Property wrappers can be hard to wrap your head around, and every tutorial is a blessing. Handling view state can sometimes be no less confusing. Take a look at how to (not) initialize @State inside the View's init by Valentin Radu to get an in-depth explanation about dynamic properties and what’s going on when you use the magical underscored variants of your wrapped properties.
Did you notice that Swift 5.6 is out? As with every release, Paul Hudson has prepared a handy summary of what’s new in this version of our beloved language. And there’s a lot!
We now have a new keyword —
any — that we should start using to mark existential types. As Paul remarks: this might sound a bit esoteric and if you find it as such, make sure to read his explanation! If you want even more information, check out Donny’s article What Is the “any” Keyword in Swift? and Antoine’s post disambiguating all the
[Aa]ny*s - AnyObject, Any, and any: When To Use Which?
Swift Concurrency also continues to be refined in Swift 5.6, in particular by SE-0337 - Incremental Migration to Concurrency Checking and SE-0327 - On Actors and Initialization. You may have noticed that, in the latest Xcode, you started getting warnings when initializing your
@StateObject properties out of the view initializers when those Observable Objects are marked as
@MainActor. Paul offers the only possible solution that (as he remarks) actually goes against Apple’s own documentation. Swift Concurrency is obviously still going through changes and it remains to be seen what the final solution to this warning will be!
There are a bunch more changes definitely worth your attention, all handily described in Paul’s article.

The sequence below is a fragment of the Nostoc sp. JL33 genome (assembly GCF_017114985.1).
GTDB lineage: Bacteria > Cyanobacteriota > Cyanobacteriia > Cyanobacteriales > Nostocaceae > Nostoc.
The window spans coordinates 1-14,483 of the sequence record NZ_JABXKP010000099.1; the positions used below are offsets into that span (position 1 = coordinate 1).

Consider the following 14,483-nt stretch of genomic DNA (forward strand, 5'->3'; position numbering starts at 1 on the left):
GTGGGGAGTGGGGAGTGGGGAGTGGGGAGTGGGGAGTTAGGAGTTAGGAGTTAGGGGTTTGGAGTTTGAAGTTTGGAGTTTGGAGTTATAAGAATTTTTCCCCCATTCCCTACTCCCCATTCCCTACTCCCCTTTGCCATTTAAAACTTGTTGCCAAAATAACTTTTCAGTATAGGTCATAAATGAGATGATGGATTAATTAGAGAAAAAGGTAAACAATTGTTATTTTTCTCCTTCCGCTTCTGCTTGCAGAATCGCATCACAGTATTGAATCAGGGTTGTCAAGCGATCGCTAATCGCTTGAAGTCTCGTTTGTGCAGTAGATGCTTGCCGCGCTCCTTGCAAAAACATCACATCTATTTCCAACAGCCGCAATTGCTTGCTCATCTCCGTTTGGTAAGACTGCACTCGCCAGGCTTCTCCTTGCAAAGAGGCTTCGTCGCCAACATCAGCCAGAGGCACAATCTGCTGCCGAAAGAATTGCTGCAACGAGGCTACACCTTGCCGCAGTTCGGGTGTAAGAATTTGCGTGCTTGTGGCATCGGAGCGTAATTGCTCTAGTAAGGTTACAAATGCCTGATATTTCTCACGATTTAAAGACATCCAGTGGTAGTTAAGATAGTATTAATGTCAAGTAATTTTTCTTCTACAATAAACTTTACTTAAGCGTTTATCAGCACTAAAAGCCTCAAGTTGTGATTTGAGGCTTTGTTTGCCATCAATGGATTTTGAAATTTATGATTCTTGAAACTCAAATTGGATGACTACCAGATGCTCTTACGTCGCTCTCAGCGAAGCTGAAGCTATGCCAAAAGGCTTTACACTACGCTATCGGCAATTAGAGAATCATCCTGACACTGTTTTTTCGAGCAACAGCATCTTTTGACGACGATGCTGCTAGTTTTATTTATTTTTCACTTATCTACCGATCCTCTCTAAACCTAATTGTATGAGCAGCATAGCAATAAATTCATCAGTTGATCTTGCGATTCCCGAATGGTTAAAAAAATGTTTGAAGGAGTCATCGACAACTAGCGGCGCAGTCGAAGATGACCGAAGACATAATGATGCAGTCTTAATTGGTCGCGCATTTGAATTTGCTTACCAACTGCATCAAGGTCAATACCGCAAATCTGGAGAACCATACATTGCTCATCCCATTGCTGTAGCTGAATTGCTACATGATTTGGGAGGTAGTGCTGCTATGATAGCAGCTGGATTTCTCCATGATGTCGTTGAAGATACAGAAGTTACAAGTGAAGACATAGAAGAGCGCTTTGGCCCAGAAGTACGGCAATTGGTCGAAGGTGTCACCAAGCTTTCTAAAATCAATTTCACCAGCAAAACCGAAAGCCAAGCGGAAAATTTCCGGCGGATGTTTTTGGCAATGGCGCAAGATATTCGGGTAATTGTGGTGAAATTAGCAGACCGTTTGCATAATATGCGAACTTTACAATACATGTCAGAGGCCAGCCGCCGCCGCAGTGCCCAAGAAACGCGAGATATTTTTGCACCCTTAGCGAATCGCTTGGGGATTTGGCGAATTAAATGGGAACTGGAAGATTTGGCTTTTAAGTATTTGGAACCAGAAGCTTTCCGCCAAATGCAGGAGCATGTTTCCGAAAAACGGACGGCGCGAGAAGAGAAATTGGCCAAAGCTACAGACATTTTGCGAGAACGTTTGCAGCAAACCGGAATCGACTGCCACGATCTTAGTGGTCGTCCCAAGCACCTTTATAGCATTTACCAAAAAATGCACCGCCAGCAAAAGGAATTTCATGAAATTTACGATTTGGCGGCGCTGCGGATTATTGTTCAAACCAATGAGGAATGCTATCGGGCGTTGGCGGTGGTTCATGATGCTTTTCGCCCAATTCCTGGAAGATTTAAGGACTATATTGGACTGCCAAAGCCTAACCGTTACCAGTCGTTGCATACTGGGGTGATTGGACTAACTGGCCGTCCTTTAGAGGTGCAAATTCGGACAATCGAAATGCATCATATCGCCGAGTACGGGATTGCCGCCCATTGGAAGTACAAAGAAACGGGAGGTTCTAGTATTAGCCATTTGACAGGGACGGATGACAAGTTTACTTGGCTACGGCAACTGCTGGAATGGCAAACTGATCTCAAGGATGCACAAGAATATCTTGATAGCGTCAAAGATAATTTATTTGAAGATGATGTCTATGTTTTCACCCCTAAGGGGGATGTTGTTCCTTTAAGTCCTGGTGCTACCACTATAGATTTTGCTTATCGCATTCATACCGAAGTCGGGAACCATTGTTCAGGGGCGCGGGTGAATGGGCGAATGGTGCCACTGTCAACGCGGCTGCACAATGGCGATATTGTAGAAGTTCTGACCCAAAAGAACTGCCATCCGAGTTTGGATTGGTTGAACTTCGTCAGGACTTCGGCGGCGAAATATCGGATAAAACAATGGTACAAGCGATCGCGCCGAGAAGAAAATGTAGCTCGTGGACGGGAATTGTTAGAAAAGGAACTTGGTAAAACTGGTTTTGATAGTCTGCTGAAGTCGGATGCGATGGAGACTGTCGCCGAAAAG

SwiftUI (and a Touch of UIKit)
Have you ever heard about SwiftUI’s Canvas? If not, head over to Better Performance With Canvas in SwiftUI by Eric Callanan to play with cards and learn how Canvas can save the day when performance issues arise.
In iOS, we like to live on the edge. We’re never sure when the system will kill your app after the user leaves it. When that happens, the entire app state is lost by default — which does not lead to the best user experience. Fortunately, State restoration is possible and Majid tells us all about implementing state restoration in SwiftUI.
SwiftUI is at its third iteration at this point and UIKit still hasn’t gone anywhere (and is not going anywhere, in my opinion). You may miss some SwiftUI features while developing using UIKit, though — for instance, the Previews. In his article titled Using Xcode Previews for UIKit, Jordan shows you how to get previews for your UIKit code, too!
Assorted Swiftly Highlights
A new version of RocketSim — the tool enhancing your iOS Simulator capabilities — is out and you can read all about it in Antoine’s announcement! Give it a try, I promise that it definitely will step up your Simulator game!
Accessibility is a topic that every engineer — not just on Apple platforms — should care about. This month, John Sundell invited Sommer Panage to chat (not only) about a11y in his podcast and it is absolutely worth a listen.
Last but not least, there were two important messages from Apple. Firstly, the App Store submission requirement starts April 25th and it mandates that all iOS, iPadOS and watchOS apps submitted to the App Store must be built with Xcode 13. Secondly, there have been some interesting developments in the App Store Review Guidelines. Head over to Apple’s announcement to find out more about how “reader” apps can now provide a link to their website, where people can create and manage their accounts by requesting the External Link Account Entitlement.
That’s it for March! Thank you for reading and see you next time!